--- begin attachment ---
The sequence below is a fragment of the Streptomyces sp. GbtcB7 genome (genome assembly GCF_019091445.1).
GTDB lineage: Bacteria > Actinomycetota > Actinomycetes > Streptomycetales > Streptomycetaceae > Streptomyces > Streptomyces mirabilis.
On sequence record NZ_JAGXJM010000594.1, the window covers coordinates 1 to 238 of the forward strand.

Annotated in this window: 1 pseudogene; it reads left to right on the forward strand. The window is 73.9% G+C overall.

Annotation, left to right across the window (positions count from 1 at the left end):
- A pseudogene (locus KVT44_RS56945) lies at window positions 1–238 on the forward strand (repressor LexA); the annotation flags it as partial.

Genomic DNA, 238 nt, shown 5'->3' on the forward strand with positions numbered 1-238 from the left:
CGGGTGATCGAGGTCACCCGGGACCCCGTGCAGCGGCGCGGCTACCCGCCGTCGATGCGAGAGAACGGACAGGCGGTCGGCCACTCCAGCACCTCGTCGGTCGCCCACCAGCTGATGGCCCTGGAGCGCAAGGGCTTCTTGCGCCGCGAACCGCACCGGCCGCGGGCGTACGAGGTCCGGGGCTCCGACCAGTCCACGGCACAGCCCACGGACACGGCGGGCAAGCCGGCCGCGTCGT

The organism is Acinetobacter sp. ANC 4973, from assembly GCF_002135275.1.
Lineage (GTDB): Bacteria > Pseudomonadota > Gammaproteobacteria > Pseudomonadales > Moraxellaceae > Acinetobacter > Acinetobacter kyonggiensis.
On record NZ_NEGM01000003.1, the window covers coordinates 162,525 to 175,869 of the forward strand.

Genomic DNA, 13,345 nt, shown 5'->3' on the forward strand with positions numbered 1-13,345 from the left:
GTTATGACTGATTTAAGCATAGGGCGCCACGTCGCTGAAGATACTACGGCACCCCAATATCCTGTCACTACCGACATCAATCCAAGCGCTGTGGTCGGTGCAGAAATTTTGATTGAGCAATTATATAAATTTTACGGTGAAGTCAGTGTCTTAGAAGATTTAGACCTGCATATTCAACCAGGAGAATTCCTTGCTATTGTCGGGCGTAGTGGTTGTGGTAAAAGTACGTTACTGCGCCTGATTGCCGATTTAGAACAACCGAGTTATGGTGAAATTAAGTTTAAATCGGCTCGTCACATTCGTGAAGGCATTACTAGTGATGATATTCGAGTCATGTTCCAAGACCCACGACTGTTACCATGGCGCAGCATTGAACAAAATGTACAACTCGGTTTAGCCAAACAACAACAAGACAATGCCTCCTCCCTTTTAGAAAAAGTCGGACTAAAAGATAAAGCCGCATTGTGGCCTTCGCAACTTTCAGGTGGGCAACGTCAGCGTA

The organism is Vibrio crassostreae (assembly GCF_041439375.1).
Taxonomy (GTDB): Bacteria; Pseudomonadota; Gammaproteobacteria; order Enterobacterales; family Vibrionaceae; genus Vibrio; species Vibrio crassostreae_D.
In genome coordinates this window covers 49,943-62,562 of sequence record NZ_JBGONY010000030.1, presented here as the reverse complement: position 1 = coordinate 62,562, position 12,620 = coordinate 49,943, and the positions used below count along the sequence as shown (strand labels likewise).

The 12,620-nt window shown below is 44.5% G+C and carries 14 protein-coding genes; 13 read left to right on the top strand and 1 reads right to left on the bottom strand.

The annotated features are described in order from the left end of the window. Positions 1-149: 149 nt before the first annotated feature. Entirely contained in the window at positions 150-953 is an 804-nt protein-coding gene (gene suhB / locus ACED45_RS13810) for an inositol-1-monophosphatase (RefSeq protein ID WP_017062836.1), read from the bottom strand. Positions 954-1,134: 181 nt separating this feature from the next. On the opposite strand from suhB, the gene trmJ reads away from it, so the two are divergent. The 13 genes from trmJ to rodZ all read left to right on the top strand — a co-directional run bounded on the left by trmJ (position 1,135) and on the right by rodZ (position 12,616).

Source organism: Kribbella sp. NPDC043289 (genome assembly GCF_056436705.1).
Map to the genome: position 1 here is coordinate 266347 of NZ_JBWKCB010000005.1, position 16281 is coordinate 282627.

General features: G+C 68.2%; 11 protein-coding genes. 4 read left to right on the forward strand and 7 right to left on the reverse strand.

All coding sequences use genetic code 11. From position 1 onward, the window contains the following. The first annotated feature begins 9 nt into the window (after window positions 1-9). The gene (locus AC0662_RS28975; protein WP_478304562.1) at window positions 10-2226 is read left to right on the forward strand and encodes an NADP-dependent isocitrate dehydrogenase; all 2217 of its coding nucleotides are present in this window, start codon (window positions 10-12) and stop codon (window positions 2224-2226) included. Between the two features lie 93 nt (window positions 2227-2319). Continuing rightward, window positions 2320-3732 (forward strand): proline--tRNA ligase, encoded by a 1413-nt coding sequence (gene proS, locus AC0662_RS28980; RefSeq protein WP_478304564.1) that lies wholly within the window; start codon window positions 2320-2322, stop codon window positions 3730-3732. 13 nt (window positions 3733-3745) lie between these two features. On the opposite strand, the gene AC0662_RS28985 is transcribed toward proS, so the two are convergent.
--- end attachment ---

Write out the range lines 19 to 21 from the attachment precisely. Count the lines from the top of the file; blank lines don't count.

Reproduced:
Source organism: Kribbella sp. NPDC043289 (genome assembly GCF_056436705.1).
Map to the genome: position 1 here is coordinate 266347 of NZ_JBWKCB010000005.1, position 16281 is coordinate 282627.

General features: G+C 68.2%; 11 protein-coding genes. 4 read left to right on the forward strand and 7 right to left on the reverse strand.